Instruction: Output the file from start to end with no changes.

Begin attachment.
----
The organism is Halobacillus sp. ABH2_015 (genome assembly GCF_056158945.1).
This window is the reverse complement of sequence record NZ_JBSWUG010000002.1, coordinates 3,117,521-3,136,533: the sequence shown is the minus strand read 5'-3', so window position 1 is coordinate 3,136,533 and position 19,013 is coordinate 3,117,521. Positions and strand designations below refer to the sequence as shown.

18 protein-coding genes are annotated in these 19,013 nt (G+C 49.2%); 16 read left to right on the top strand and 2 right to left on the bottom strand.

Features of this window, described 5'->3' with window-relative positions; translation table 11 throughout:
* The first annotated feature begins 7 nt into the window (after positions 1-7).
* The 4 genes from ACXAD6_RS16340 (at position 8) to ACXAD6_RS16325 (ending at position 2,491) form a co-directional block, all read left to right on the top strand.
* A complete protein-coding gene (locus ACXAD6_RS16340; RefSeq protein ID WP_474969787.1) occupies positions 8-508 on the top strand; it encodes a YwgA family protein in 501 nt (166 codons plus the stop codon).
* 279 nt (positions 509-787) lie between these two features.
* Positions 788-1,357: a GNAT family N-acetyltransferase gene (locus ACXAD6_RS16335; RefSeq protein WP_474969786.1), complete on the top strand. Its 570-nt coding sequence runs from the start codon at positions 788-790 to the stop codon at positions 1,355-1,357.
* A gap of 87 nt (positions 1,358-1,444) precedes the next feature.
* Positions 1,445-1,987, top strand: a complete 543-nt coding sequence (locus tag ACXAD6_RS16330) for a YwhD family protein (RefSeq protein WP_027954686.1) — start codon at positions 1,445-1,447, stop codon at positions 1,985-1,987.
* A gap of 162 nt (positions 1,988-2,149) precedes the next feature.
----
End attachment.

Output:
The organism is Halobacillus sp. ABH2_015 (genome assembly GCF_056158945.1).
This window is the reverse complement of sequence record NZ_JBSWUG010000002.1, coordinates 3,117,521-3,136,533: the sequence shown is the minus strand read 5'-3', so window position 1 is coordinate 3,136,533 and position 19,013 is coordinate 3,117,521. Positions and strand designations below refer to the sequence as shown.

18 protein-coding genes are annotated in these 19,013 nt (G+C 49.2%); 16 read left to right on the top strand and 2 right to left on the bottom strand.

Features of this window, described 5'->3' with window-relative positions; translation table 11 throughout:
* The first annotated feature begins 7 nt into the window (after positions 1-7).
* The 4 genes from ACXAD6_RS16340 (at position 8) to ACXAD6_RS16325 (ending at position 2,491) form a co-directional block, all read left to right on the top strand.
* A complete protein-coding gene (locus ACXAD6_RS16340; RefSeq protein ID WP_474969787.1) occupies positions 8-508 on the top strand; it encodes a YwgA family protein in 501 nt (166 codons plus the stop codon).
* 279 nt (positions 509-787) lie between these two features.
* Positions 788-1,357: a GNAT family N-acetyltransferase gene (locus ACXAD6_RS16335; RefSeq protein WP_474969786.1), complete on the top strand. Its 570-nt coding sequence runs from the start codon at positions 788-790 to the stop codon at positions 1,355-1,357.
* A gap of 87 nt (positions 1,358-1,444) precedes the next feature.
* Positions 1,445-1,987, top strand: a complete 543-nt coding sequence (locus tag ACXAD6_RS16330) for a YwhD family protein (RefSeq protein WP_027954686.1) — start codon at positions 1,445-1,447, stop codon at positions 1,985-1,987.
* A gap of 162 nt (positions 1,988-2,149) precedes the next feature.